5 Ways to Celebrate National Children’s Book Week (November 7-13)

5 Ways to Celebrate National Children’s Book Week

Books have always meant the world to me.  As a young child, my family always read to me and as I got older, we continued to love reading together as a family.  It is so wonderful to share the stories with others.  In grade school, I wrote a book and made copies to share with my classmates.  My love of stories and storytelling was inspired at a very young age and continues to this day.

I have created two of these unforgettable characters in my series, “The Adventures of Maddie and Albert.”  Maddie, with her mischievous daring and Albert with his witty intelligence give children two very different characters with whom they can relate.   I imagine countless children have, and will continue to, fall in love with these endearing characters.  In reading about Maddie and Albert, children can imagine their own bravery, witness zany, funny adventures and see a special friendship evolve between two unlikely personalities.  Maddie and Albert have distinct – and fairly opposite- personalities, which allows for both outgoing and more introverted children to find a hero.  And there’s even a beagle named Houdini.   Magical indeed!  

National Children’s Book Week (November 7-13) is a great time to celebrate the amazing characters that allow children to encounter new perspectives, make them feel less lonely, empower them, let them feel a myriad of emotions or to simply take them on new and exciting adventures.   

Here are 5 great ways that you and your children can celebrate the fabulous characters created by so many talented authors during National Children’s Book Week:

  1. Have your child dress up as their favorite children’s book character.  This does not need to be elaborate or entail purchasing anything.  Simply recreate the character’s dress as best as your costume box (or closet) allows.  Maddie and Albert go on so many adventures that recreating one or two of their looks (safari outfits, summer clothes, square glasses or a red hat) should be easy enough.  Children love to emulate the dress and mannerisms of people they admire.  Then let them tromp around town all day dressed like this.  
  2. Have a favorite book swap with other children from school, playgroup, daycare, or the neighborhood.  Encourage each child to bring their favorite book (of the moment) either from their personal library, the school, or the local library and put all of these in a box. Have each child pull out a new book to take home and read.  Get together again to return everyone’s book and let the kids talk about the characters.  Did they like them?  Relate to them?  
  3. Write a letter to a favorite author.  Authors like myself love to hear from young fans, especially about characters that they have created and that readers have connected with!  Writing letters also helps young readers learn the format for letter writing, practice writing their own (and the author’s) address, and feel quite “sophisticated” as they take the letter to the nearest post office.  Sometimes they even get a reply!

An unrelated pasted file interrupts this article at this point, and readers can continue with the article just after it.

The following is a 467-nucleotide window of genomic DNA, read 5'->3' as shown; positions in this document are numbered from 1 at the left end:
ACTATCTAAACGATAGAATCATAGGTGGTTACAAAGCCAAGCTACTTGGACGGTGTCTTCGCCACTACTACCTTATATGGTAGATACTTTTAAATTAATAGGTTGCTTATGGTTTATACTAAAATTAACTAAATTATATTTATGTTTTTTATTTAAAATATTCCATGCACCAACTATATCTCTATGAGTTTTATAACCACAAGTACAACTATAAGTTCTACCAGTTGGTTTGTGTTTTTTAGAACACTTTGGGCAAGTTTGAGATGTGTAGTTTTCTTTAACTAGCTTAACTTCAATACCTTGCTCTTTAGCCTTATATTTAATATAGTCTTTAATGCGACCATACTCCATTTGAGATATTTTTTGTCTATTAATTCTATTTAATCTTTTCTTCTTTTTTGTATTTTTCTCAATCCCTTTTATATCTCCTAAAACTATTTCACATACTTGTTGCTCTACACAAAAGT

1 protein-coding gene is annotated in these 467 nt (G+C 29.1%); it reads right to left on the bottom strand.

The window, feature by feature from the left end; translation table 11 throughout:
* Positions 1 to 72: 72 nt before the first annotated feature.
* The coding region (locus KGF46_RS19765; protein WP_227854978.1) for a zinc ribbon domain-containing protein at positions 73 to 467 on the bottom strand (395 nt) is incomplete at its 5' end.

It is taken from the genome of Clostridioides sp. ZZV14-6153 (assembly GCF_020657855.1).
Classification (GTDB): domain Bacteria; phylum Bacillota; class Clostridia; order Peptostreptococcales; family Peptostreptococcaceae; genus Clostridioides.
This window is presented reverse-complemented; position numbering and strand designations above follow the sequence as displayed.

4. Act out a scene from a favorite book.  Find props around the house and find siblings or other kids to play parts. For the truly creative book lover, the scenery is fun to create.  And you can always bring out those costumes they created earlier to make it an (almost) official play.  Off, Off, WAY Off-Broadway, here they come.  
  5. Create a life-sized favorite character from a book.  Get a roll of (cheap) printer paper.  Trace your child’s form and then have them add clothes, hair, and accessories for a favorite character.  These can hang in your child’s room later.  

Here’s to the characters that help our children grow, learn and relate.  Here’s to the characters that are sometimes not even real but help us learn to be better at being real.  Here’s to the characters that are strong, funny, sad, beautiful, unwieldy, loud, quiet, young, and old.  They are the magic that creates life-long readers – and also decent humans.  And here’s to National Children’s Book Week, which gives us a dedicated week (or two –there was actually another one back in May) to celebrate the many books in which these characters live.  

Alexandra Adlawan is a writer and illustrator from Long Beach, CA, and the creator of the Amazing Artists publishing company. Naturally gifted in visual arts and written word communicator in reaching children, Alexandra enhanced her skill set by graduating from Exceptional Minds – professional digital art & animation studio for artists with autism. Alexandra’s children’s book series includes The Adventures of Maddie and Albert, Wild Imagination, How I Spent My Summer Vacation, Flying the Imaginary Skies, and Backyard Jungle

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